Big Parrot and Small Children - - - by Liz Davies (aka "Mom")



I will say up front that I don’t have children, so there are some people who may discount what I am about to say.  However…

All birds can and do bite at some point.  All young parrots go through a “beaky” period when they try out their chomping strength on everything they come into contact with.  Birds are easily startled and frightened.  A frightened bird is even more likely to bite. 

Are you considering a large bird?  Look at that huge beak – the one that can crack open brazil nuts.  Look at your child’s tiny arms, fingers, ears, noses.  Think about stitches.  Think about the trauma that a facial bite would cause – especially if it resulted in needing cosmetic surgery.  Yes, I know… your child is above-average intelligence and would NEVER tease the parrot.  Yes, I know… your parrot is totally tame and would never bite.  Yes, I know…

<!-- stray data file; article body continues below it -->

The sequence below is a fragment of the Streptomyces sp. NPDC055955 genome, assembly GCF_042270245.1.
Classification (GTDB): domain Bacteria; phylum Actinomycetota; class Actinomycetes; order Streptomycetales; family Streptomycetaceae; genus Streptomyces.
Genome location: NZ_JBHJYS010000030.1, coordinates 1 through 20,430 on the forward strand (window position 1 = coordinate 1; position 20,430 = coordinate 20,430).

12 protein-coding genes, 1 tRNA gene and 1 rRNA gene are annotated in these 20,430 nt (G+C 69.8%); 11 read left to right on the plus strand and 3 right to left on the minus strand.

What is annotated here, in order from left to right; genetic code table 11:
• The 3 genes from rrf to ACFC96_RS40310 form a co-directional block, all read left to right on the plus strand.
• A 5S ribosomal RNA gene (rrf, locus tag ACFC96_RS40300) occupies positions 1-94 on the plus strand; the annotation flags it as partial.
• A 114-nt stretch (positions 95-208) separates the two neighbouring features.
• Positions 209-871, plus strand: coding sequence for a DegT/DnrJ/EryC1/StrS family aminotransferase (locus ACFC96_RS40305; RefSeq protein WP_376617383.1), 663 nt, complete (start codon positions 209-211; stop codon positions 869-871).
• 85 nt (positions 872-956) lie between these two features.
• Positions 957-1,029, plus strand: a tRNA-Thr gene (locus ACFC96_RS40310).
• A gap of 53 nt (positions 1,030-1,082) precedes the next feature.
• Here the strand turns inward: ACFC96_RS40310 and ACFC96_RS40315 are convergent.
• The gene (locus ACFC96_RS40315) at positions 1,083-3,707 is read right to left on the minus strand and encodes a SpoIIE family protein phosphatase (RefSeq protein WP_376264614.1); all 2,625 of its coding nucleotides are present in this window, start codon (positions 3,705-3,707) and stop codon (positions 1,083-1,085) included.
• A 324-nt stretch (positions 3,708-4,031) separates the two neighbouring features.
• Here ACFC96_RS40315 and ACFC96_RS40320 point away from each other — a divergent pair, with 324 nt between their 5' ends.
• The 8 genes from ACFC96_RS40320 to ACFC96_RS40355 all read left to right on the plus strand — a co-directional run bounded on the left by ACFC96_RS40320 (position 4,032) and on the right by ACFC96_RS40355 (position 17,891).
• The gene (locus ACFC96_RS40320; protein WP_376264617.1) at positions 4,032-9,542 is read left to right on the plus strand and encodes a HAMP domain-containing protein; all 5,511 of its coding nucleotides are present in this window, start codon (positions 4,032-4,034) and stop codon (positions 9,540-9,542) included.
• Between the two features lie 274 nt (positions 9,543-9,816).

If you simply must have that parrot, and you have small children (or are planning a family in the future), at least resolve not to allow youngsters to be around the bird unsupervised.  And memorize the shortest distance between your home and the nearest emergency care center.

I've not been bitten (yet) by my large macaw.  But she has pinched me, nipped, me and tried her amazing beak strength on my fingers (she'd like to remove my fingernails, as all parrots seem to want to do).  I have been bitten by Pakshi, my small macaw - and bitten badly enough that I would NEVER allow him to be in direct contact with anyone, especially a child.
Here's a photo of a mild bite on my right forearm from Pakshi.  He attacked me because I reached into his cage to remove a toy that, apparently, he didn't want me to move.  Pakshi is a very small macaw - only about 12 inches long.  Fortunately, he wasn't able to get a good grip on me and I moved away before he could break the skin.